WOLA: Advocacy for Human Rights in the Americas
27 Jan 2012 | News

Appointment of Former General as Head of El Salvador’s Police Violates the Spirit of the Peace Accords

Washington, D.C.–The appointment of a former military general as director of the National Civilian Police (PNC) of El Salvador violates the spirit of the Peace Accords, according to the Washington Office on Latin America (WOLA). In the last two years, PNC leaders have shown a strong commitment to strengthening the police and promoting a preventive approach. WOLA experts’ concern has nothing to do with General Francisco Salinas as an individual. What worries WOLA is that for the second time during this administration, a retired military officer has been put in charge of one of the country’s public security institutions.

“This appointment could represent a shift in focus toward measures that favor repressive actions and greater involvement of the military in public security tasks instead of promoting the preventive and comprehensive strategy that is needed to address the country’s security situation, as President Funes announced at the start of his presidency,” said Adriana Beltrán, Senior Associate for Citizen Security at WOLA. “The decision to appoint a career military officer to command the police represents a violation of the spirit of the Peace Accords, which established a clear distinction between the roles of  the military and police and excluded the military from public safety tasks, except for states of emergency.”

According to a recent WOLA report, the use of military to combat crime is not effective and does not diminish violence. Effectively addressing insecurity and violence requires a comprehensive security policy. It takes a strong investment in social prevention programs at the community level to address the causes that lead to violence, as well as the professionalization of the police, the justice system, and other institutions responsible for law enforcement.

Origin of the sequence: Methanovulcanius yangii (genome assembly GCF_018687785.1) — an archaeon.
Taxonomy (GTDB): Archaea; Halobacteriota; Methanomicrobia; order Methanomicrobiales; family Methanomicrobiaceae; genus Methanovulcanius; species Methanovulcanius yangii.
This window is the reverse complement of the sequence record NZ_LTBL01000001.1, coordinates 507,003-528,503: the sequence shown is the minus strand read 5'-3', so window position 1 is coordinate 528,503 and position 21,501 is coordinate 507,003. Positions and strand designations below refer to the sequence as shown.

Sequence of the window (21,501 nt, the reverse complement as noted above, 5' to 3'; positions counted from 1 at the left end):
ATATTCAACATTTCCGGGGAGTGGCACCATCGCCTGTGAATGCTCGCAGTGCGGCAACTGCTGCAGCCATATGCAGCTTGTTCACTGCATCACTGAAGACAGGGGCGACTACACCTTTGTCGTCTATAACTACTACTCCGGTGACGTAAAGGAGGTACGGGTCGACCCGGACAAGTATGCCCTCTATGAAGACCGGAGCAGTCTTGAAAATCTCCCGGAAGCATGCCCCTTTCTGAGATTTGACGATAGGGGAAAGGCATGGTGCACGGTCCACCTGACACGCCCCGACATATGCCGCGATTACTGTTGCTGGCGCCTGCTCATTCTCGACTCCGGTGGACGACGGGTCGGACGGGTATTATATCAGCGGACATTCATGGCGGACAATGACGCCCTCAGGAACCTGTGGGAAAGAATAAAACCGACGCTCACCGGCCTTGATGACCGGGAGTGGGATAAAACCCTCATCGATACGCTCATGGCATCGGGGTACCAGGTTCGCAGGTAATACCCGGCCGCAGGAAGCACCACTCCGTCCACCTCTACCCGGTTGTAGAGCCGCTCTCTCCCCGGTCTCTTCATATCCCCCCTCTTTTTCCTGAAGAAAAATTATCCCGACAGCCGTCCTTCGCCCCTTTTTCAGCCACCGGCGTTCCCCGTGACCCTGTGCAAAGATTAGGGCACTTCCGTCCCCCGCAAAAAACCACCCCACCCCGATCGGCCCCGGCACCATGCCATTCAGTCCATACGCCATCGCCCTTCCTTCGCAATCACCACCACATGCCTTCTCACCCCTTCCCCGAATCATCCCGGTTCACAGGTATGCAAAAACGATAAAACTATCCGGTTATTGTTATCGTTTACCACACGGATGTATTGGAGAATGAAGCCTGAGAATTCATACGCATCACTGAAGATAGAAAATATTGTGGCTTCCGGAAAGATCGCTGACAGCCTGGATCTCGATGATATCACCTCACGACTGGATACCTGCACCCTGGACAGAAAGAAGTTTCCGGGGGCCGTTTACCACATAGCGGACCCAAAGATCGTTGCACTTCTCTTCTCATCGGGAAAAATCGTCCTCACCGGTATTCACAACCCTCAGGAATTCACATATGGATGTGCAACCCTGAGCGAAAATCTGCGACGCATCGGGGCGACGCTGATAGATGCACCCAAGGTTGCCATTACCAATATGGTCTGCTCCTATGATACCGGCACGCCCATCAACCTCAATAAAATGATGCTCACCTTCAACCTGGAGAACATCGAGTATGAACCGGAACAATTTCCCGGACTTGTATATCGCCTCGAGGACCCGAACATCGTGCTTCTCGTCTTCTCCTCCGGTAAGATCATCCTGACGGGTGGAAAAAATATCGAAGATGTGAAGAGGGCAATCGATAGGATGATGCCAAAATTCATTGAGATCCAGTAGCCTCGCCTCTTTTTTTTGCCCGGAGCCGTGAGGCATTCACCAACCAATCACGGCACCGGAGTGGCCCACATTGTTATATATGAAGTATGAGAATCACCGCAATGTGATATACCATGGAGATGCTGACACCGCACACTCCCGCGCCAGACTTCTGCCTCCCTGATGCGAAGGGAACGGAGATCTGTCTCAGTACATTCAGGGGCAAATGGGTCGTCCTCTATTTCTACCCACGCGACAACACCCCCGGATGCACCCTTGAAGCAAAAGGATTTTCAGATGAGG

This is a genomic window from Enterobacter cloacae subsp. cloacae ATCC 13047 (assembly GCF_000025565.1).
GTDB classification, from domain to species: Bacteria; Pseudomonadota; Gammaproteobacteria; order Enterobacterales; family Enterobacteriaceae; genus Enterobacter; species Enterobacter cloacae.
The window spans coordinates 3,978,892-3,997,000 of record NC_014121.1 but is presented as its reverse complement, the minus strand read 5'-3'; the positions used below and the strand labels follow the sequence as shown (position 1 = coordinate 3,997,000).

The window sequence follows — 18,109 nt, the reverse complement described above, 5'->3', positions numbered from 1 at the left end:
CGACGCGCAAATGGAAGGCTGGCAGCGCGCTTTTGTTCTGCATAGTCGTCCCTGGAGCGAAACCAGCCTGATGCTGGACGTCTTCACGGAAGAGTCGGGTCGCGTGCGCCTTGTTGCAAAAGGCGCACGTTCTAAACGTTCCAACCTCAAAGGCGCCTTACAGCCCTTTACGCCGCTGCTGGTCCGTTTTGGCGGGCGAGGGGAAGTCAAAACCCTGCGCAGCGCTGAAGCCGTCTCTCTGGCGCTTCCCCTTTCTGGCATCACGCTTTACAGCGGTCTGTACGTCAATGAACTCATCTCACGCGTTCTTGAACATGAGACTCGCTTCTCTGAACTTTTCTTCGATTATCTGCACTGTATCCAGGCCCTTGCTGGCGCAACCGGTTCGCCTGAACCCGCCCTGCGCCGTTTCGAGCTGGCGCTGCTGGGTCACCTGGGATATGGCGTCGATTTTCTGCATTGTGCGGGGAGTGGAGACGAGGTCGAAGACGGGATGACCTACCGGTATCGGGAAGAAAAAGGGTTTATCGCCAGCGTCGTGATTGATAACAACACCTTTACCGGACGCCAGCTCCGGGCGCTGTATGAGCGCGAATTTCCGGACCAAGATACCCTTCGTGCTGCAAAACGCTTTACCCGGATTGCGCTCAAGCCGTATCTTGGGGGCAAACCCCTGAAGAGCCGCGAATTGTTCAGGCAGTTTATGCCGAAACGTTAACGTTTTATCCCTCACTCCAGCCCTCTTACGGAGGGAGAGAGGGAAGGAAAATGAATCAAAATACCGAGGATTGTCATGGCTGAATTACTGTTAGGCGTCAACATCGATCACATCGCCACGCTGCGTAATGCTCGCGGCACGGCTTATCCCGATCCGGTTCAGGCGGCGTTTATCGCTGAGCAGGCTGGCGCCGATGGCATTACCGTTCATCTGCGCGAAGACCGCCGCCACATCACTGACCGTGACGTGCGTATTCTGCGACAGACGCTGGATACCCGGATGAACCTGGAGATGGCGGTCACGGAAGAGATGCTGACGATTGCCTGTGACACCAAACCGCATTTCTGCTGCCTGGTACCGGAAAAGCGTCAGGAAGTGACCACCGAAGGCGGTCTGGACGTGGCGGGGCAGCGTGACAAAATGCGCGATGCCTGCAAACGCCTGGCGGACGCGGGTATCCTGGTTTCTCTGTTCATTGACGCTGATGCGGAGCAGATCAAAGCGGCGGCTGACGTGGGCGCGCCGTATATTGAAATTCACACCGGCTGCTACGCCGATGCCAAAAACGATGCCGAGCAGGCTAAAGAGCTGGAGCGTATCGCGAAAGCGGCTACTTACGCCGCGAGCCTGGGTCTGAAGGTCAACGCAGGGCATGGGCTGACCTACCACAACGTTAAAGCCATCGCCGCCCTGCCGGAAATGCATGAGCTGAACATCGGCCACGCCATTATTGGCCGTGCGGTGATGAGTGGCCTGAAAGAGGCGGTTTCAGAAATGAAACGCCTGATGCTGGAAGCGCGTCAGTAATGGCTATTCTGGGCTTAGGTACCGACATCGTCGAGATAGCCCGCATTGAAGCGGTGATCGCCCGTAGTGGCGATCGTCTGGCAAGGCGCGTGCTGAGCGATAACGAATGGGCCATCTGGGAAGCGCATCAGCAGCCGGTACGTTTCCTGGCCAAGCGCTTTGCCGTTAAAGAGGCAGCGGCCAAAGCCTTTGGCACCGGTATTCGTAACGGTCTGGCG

In the past two years, important steps have been taken to strengthen the PNC, particularly measures to tackle police corruption, improve criminal investigation units and incorporate a preventive vision in police functions. “The country’s recent history has shown that crime and violence are not successfully tackled with short-term policies or heavy-handed repression that do not address the root causes of the problem,” said Beltrán.

“There must be a comprehensive strategy in order to successfully meet citizens’ legitimate demands for safety. This involves the smart use of police at the community level and effective criminal investigation,” said Beltrán. A comprehensive strategy also needs to strengthen the justice system and focus on violence prevention and job creation at the community level. “The army’s constitutional role is completely different from these tasks,” Beltrán concluded.


Kristel Muciño
Communications Director